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dc.contributor.authorDitsuwan, Vallop
dc.contributor.authorVeerman, J Lennert
dc.contributor.authorBertram, Melanie
dc.contributor.authorVos, Theo
dc.description.abstractThis review describes the legal basis for and implementation of sobriety checkpoints in Thailand and identifies factors that influenced their historical development and effectiveness. The first alcohol and traffic injury control law in Thailand was implemented in 1934. The 0.05 g/100 mL blood alcohol concentration limit was set in 1994. Currently, 3 types of sobriety checkpoints are used: general police checkpoints, selective breath testing, and special event sobriety checkpoints. The authors found few reports on the strategies, frequencies, and outcomes for any of these types of checkpoints, despite Thailand having devoted many resources to their implementation. In Thailand and other low-middle income countries, it is necessary to address the country-specific barriers to successful enforcement (including political and logistical issues, lack of equipment, and absence of other supportive alcohol harm reduction measures) before sobriety checkpoints can be expected to be as effective as reported in high-income countries.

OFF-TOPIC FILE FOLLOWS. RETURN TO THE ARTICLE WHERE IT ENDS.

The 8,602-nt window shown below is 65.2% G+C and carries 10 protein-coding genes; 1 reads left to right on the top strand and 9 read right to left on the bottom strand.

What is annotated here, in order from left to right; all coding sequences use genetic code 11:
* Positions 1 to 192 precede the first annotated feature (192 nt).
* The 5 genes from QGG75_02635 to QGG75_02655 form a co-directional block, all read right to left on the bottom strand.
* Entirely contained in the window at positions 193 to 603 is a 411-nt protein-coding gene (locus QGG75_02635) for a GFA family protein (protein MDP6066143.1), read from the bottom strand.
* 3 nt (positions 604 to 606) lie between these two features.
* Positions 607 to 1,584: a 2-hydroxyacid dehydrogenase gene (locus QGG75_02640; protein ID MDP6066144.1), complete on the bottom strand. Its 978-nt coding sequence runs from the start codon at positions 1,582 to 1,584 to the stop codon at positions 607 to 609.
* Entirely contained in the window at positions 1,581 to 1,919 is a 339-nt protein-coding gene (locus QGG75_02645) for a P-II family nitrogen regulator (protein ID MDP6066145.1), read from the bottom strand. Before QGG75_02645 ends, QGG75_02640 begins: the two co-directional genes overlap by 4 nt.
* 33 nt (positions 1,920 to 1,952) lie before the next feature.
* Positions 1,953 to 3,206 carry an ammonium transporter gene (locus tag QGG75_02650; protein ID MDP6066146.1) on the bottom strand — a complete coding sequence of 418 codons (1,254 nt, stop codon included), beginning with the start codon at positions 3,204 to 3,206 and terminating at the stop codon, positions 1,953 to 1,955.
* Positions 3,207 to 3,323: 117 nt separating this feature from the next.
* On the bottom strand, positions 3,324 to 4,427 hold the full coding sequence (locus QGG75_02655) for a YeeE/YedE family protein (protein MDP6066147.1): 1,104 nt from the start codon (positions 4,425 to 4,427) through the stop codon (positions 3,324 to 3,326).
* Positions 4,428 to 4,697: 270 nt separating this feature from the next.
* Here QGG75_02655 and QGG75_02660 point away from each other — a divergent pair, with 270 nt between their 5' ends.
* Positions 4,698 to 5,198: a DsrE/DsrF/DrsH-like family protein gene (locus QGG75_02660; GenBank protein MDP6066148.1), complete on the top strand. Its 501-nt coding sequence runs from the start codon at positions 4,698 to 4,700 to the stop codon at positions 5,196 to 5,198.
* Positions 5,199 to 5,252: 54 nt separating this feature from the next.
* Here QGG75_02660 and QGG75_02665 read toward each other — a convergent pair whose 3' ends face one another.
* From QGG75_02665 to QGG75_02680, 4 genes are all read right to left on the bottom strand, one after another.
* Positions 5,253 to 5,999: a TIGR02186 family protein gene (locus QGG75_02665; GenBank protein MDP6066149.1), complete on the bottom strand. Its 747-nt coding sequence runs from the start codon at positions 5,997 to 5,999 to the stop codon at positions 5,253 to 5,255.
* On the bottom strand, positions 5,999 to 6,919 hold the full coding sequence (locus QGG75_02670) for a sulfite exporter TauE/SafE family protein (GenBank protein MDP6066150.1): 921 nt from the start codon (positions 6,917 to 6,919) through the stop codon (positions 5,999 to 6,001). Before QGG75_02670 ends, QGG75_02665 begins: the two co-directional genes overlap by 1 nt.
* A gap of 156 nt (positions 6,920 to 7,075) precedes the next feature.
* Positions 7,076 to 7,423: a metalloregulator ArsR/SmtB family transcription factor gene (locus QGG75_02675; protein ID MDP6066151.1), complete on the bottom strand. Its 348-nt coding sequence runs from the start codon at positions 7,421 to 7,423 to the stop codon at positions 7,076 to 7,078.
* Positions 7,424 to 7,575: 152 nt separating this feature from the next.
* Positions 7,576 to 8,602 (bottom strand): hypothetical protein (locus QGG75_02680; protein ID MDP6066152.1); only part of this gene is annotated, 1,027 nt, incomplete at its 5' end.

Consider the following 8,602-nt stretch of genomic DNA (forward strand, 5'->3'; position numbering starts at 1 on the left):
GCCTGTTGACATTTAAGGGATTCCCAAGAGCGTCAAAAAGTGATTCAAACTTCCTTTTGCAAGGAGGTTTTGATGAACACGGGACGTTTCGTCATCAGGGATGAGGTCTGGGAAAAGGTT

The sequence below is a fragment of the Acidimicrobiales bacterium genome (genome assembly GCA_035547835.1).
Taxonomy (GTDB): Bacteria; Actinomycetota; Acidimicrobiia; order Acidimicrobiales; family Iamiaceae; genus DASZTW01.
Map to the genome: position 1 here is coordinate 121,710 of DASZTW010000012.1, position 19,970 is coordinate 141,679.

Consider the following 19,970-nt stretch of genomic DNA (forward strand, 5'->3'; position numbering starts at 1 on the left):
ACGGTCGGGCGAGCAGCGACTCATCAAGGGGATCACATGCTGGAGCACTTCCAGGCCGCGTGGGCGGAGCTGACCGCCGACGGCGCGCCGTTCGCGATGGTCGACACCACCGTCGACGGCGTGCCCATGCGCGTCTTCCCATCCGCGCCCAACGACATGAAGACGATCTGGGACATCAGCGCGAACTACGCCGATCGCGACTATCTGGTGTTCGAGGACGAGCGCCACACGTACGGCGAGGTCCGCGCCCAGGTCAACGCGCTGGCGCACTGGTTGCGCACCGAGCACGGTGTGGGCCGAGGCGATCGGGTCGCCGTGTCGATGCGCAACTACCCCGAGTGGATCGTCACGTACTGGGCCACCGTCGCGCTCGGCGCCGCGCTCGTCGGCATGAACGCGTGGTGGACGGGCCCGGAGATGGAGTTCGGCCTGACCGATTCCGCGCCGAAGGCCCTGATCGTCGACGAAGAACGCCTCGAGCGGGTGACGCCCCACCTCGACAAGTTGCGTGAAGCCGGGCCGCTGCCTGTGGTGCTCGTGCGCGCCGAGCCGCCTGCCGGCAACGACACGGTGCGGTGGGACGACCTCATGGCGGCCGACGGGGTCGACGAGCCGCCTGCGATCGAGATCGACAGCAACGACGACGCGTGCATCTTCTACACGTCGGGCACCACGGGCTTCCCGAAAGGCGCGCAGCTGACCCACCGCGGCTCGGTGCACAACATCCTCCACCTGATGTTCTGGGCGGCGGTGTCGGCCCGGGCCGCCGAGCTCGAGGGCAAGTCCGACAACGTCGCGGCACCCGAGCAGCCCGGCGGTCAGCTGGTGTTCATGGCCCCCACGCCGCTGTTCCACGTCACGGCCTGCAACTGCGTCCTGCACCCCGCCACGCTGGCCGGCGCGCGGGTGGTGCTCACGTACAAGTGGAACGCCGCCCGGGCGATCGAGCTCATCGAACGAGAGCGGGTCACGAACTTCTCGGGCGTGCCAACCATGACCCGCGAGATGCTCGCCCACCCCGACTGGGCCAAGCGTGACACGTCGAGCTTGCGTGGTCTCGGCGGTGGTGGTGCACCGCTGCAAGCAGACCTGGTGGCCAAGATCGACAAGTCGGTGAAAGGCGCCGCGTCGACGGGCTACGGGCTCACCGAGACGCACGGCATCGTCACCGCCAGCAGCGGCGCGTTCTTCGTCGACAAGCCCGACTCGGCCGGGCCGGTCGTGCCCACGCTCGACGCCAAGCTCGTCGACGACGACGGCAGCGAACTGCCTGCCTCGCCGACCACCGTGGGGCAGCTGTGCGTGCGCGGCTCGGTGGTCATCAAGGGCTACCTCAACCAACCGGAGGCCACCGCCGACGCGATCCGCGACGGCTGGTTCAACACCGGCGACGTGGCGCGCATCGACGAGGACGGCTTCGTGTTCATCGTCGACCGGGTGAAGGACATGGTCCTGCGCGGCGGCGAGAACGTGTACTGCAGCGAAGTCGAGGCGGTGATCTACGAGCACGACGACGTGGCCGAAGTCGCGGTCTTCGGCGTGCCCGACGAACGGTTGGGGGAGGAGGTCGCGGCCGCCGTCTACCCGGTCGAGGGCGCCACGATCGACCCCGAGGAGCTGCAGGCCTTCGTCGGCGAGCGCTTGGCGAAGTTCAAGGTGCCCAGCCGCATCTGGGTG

dc.publisherSage Publications
dc.relation.ispartofjournalAsia-Pacific Journal of Public Health
dc.subject.fieldofresearchPublic Health and Health Services not elsewhere classified
dc.subject.fieldofresearchPublic Health and Health Services
dc.titleSobriety checkpoints in Thailand: a review of effectiveness and developments over time
dc.typeJournal article
dc.type.descriptionC1 - Articles
dc.type.codeC - Journal Articles
gro.hasfulltextNo Full Text
gro.griffith.authorVeerman, Lennert L.

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